Former Sassa CEO ‘put in his place’
Ousted social grants boss insists that he didn’t overstep his boundaries, but officials say he was going to sink the country
The choice of the vehicle that government will use to pay social grants to the poor and disabled should be an operational decision, not a political one. This is according to former SA Social Security Agency (Sassa) chief executive officer (CEO) Thokozani Magwaza, who spoke out this week amid claims that he sought to undermine his former boss and dictate policy.
Bound by a nondisclosure clause since his sudden exit on Monday, Magwaza told City
Press that he could not comment in detail, but said he had always been clear that Social Development Minister Bathabile Dlamini had the latitude to determine the policy direction for
However, he insisted that the payment of grants and the mechanism used to achieve that was a procurement decision guided by the Public Finance Management Act and therefore the process fell squarely within his mandate as the accounting officer.
“This is operational and nothing else. It is the day-today running of the organisation and therefore it cannot be a policy matter to pay grants,” he said. “I have never disputed the issue of policy. But the minister must concentrate on the policy side and leave the day-to-day running to the accounting officer.”
Magwaza had widely been portrayed as the main obstacle between politicians’ alleged scheme to loot the social grants tender by imposing their close associates as part of the deal. This has irked Dlamini’s allies both inside and outside of government, who have accused him of being “a law unto himself” and riding on the negative corruption narrative around the minister and President Jacob Zuma as head of government.
A government insider said Magwaza “was a problem and he remains a problem, which is why the minister had to find someone who will do that task”. He said “the kind of animal that will replace the current contract with Cash Paymaster Services (CPS) must, at a policy Should the minister be involved in the system used to pay grants? SMS us on 35697 using the keyword SASSA and tell us what you think. Please include your name and province. SMSes cost R1.50 level, be defined by Dlamini and not Magwaza”. The CPS contract expires next April as per the Constitutional Court order issued in March.
The insider said Magwaza wanted to tell the minister what to do and had on several occasions been asked to explain “who determines policy”. “There have been interdepartmental meetings that said Dlamini should define policy, how it should be and what it should be. Magwaza was defying Dlamini left, right and centre, causing confusion and havoc at Sassa. He is being praised as a hero, but he was a major problem.” City Press was informed that Magwaza had favoured the SA Post Office (Sapo) to take over from CPS, while Dlamini preferred “a hybrid model” that involved commercial banks, local merchants, Sapo and “state agencies of relevance”. Treasury officials said Magwaza had written to Treasury asking to condone deviations from procedures so that Sapo could get the contract. “And that has not come to light because Sapo does not have capacity,” a source said.
He said the official policy was that the capacity to pay grants must be built in-house, but you have to use a hybrid model in the interim. “The temporary model will involve banks, retailers and Sapo. That is where the decision is at and Magwaza wanted to go the route of Sapo alone. He was going to sink the country.”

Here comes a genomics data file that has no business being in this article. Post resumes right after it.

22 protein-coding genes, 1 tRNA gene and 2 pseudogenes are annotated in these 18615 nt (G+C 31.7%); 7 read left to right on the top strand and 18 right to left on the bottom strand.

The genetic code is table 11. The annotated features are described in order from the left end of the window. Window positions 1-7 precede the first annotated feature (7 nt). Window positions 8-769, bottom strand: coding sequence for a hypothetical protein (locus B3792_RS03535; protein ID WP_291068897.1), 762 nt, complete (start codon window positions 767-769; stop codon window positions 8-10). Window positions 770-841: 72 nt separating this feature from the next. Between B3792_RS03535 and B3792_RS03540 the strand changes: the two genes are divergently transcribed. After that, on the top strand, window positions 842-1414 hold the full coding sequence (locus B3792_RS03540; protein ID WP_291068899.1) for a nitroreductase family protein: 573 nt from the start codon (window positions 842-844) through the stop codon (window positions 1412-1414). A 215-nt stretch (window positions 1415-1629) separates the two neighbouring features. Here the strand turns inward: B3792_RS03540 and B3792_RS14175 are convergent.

The source said that, at an interministerial committee meeting held in Cape Town last month, before Parliament went to recess, Magwaza had been explicitly instructed to follow Dlamini’s policy direction on the social grants payment plan.
“And in the discussion, he could not sustain his argument because he was told it was not his space.” The source said: “Magwaza was put in his place because other departments were clear that he was causing confusion. The policy is set by the principal [Dlamini]. He is undermining Dlamini on policy matters. You cannot be the CEO and do as you please.”
He said “the interministerial committee meeting had agreed on a hybrid and that is what Magwaza was supposed to be working towards, but he was not doing that and instead went the route of Sapo”. He said the Reserve Bank had informed Sapo that the laws had to be aligned before it could operate as a bank.
Magwaza confirmed the Cape Town meeting, but denied that he was ever “put in his place on anything by anybody at any given time”. “I was never put in my place because I have never disputed the issue of the minister’s jurisdiction on policy. The issue of policy never even arose and we dealt with the report, preparing the interministerial committee meeting on what is going to be in the report to court,” he said.
A Dlamini ally said: “The minister was being targeted for Magwaza’s exit because the environment is politicised. Those who want Zuma and Dlamini out of power try to make her look the worst.” He said Sapo did not have a banking licence, although it had applied.
“Currently, it is a deposit-taking institution. Come next April, if they do not have a licence, they cannot assist. “Sapo has many shortcomings, but the minister is prepared to include it, together with banks and local merchants.”
For example, he said, Sapo had 2 800 branches and Sassa had 10 000 pay points. “So, how can they deliver grants because those pay points need to be covered equally?”
He said that, by law, the minister had “an overarching role over Sassa and can overrule any decision made by the CEO”. “People turn a blind eye on the overarching powers that she has by legislation. She has legislated powers and when this thing falls apart, the law does not look at the CEO, but at the minister.”
HARD-KNOCK LIFE A pensioner holds his Sassa card during grant collection in Mpumalanga